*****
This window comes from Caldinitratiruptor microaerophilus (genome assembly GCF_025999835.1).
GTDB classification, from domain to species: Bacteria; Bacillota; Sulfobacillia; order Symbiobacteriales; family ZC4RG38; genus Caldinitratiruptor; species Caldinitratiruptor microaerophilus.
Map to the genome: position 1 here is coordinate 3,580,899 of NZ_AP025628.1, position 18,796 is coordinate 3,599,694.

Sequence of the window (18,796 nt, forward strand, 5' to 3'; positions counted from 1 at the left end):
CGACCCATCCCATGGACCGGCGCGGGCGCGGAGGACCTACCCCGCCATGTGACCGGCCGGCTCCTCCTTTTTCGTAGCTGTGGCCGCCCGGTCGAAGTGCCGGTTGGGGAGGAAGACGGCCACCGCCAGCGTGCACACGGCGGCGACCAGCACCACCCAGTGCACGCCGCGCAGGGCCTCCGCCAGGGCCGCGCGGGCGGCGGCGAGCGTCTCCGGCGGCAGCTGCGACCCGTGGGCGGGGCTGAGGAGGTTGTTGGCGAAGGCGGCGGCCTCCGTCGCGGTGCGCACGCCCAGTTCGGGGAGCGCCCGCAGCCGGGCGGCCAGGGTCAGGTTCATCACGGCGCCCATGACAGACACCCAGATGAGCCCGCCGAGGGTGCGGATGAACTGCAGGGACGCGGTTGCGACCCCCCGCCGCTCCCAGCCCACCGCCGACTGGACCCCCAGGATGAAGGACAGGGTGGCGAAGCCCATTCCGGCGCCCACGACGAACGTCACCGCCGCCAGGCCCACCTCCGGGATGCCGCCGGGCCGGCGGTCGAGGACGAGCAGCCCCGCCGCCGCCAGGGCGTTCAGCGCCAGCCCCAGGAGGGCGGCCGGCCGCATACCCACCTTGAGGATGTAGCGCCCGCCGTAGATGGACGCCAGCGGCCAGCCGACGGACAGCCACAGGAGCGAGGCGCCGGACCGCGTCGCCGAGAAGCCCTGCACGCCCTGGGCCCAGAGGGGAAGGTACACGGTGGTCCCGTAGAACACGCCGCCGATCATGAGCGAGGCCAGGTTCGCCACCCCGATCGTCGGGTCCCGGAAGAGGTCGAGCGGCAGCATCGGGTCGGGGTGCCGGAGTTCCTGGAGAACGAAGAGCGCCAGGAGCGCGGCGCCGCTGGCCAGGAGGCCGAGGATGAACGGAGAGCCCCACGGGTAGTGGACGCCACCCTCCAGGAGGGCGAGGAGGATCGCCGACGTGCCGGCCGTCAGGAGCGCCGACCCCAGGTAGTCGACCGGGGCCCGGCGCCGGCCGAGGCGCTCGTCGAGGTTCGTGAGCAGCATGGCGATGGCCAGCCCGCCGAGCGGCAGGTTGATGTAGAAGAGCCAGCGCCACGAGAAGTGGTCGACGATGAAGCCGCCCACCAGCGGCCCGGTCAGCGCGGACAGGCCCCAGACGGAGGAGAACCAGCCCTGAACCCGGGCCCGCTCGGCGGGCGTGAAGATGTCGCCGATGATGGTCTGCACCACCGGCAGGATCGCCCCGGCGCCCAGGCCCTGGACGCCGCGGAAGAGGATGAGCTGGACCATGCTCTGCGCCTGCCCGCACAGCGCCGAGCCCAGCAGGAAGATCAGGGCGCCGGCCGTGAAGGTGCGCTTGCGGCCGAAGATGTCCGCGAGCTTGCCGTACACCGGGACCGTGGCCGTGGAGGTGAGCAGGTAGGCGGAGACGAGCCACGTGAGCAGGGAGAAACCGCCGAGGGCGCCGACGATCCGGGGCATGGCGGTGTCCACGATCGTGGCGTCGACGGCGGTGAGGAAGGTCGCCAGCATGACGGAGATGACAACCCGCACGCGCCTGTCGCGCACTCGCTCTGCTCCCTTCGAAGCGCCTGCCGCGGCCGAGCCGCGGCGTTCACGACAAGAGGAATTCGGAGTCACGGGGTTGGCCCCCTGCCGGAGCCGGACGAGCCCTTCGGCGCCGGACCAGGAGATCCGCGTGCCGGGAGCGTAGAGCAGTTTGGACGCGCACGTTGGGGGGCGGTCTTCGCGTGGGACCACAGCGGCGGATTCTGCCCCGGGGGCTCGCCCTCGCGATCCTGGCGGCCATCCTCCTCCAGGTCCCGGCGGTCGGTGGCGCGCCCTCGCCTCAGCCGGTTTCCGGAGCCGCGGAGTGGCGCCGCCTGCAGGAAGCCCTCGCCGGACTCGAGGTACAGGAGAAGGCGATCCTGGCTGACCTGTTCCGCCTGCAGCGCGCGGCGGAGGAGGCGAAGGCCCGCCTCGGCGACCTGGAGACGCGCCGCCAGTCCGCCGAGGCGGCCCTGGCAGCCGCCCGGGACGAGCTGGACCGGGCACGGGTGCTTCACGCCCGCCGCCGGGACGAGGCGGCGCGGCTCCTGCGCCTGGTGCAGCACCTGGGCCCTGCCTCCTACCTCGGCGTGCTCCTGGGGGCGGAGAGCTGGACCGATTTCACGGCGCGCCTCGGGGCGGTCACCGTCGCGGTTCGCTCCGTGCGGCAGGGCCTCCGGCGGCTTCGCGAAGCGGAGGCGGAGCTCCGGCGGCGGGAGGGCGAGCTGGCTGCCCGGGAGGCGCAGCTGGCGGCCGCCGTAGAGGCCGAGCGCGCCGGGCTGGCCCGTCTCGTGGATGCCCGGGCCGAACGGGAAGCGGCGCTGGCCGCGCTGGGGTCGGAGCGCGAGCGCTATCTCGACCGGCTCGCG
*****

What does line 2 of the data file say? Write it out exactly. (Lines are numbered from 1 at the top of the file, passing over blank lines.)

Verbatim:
GTDB classification, from domain to species: Bacteria; Bacillota; Sulfobacillia; order Symbiobacteriales; family ZC4RG38; genus Caldinitratiruptor; species Caldinitratiruptor microaerophilus.